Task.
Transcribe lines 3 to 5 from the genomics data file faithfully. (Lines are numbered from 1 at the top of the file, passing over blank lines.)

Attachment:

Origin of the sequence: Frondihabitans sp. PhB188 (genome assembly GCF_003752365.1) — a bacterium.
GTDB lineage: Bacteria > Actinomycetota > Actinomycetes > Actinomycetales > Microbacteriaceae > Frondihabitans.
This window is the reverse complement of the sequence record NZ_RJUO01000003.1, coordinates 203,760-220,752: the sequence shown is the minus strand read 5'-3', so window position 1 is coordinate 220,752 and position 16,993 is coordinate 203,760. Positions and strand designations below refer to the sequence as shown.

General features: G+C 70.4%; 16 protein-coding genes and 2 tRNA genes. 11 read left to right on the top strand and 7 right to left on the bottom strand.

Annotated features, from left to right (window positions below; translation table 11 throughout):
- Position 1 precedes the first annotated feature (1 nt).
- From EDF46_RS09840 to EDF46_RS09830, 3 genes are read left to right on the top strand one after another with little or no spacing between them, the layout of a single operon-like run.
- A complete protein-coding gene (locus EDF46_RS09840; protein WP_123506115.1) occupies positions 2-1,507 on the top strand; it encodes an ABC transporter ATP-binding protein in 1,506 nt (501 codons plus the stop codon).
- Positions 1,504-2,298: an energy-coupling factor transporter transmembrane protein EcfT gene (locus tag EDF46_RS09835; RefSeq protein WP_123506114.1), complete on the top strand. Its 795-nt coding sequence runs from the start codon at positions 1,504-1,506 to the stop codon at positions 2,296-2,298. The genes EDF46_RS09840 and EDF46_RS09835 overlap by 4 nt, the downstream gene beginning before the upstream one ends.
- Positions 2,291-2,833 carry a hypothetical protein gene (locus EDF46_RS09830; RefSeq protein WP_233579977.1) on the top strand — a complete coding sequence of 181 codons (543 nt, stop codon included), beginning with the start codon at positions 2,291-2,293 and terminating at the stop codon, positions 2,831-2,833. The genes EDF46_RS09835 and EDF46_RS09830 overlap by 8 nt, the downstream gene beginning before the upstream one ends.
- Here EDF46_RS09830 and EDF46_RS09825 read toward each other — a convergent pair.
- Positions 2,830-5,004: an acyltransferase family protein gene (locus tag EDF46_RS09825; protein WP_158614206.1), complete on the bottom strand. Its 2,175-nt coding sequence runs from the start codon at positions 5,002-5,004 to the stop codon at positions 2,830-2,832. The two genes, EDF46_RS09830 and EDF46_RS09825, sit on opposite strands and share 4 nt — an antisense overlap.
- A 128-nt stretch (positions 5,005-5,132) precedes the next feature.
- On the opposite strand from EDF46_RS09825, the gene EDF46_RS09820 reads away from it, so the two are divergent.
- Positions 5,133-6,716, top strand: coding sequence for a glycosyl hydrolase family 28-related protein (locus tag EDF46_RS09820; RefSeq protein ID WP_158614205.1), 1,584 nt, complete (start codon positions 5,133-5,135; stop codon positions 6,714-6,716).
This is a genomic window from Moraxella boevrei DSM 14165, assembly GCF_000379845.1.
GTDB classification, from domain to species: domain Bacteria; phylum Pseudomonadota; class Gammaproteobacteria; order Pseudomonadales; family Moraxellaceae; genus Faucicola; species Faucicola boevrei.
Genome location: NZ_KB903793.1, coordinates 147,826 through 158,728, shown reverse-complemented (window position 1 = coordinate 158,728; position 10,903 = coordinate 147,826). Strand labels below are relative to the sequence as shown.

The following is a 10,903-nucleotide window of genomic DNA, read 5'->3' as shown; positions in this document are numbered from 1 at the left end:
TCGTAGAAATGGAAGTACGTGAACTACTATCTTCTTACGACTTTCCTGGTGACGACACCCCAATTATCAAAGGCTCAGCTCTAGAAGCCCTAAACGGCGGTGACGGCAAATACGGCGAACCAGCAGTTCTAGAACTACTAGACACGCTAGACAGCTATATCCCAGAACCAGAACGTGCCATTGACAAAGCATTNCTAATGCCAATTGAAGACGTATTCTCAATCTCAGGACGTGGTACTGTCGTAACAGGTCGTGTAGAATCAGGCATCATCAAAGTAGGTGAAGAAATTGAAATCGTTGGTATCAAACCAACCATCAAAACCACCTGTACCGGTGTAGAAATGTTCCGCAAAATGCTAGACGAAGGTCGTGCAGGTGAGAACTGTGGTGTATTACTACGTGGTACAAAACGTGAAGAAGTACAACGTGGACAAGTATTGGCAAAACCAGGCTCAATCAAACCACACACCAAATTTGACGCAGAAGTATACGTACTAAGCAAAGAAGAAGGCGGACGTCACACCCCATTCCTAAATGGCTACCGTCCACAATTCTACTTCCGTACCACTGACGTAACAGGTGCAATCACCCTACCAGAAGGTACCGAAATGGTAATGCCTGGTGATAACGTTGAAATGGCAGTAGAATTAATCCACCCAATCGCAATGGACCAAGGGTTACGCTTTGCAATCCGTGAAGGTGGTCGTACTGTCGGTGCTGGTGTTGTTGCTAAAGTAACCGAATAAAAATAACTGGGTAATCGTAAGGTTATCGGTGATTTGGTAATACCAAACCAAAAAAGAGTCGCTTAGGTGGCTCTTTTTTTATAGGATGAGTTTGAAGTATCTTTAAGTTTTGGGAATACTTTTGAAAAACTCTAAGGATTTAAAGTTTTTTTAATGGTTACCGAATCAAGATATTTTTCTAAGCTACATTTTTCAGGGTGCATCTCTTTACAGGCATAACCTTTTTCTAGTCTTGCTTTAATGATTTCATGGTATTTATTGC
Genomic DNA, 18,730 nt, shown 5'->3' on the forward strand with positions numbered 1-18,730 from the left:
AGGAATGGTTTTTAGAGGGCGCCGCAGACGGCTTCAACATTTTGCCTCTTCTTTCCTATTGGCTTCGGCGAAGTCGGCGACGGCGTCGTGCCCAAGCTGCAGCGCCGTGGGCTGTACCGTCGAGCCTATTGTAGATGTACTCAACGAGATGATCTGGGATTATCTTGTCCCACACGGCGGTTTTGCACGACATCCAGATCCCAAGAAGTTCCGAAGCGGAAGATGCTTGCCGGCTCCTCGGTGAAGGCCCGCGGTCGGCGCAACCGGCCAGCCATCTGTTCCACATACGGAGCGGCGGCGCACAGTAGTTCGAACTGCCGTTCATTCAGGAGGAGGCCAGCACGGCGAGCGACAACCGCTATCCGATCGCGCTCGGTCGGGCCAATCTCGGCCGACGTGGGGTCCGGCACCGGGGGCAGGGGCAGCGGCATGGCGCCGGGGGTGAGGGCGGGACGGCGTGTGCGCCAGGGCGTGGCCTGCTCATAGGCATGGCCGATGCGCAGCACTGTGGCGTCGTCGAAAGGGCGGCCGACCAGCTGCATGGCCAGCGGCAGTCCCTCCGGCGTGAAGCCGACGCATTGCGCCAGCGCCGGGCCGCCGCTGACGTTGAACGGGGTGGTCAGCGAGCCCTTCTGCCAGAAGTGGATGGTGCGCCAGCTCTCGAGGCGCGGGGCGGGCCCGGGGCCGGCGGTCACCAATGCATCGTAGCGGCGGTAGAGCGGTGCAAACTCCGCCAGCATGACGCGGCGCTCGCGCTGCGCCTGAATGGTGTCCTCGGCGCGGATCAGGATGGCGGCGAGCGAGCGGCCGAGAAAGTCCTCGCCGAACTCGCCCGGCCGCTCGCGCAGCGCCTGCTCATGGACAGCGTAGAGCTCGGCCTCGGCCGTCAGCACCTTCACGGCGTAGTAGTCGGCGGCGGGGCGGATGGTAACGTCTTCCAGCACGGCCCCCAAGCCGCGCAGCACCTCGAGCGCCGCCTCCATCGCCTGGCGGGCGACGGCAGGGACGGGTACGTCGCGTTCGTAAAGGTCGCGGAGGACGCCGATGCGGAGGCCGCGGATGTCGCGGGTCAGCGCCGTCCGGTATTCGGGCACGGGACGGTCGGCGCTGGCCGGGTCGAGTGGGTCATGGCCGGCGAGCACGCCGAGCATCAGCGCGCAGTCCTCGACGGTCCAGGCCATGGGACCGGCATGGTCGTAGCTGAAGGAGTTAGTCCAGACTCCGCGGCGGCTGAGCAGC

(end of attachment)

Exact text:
This window is the reverse complement of the sequence record NZ_RJUO01000003.1, coordinates 203,760-220,752: the sequence shown is the minus strand read 5'-3', so window position 1 is coordinate 220,752 and position 16,993 is coordinate 203,760. Positions and strand designations below refer to the sequence as shown.

General features: G+C 70.4%; 16 protein-coding genes and 2 tRNA genes. 11 read left to right on the top strand and 7 right to left on the bottom strand.

Annotated features, from left to right (window positions below; translation table 11 throughout):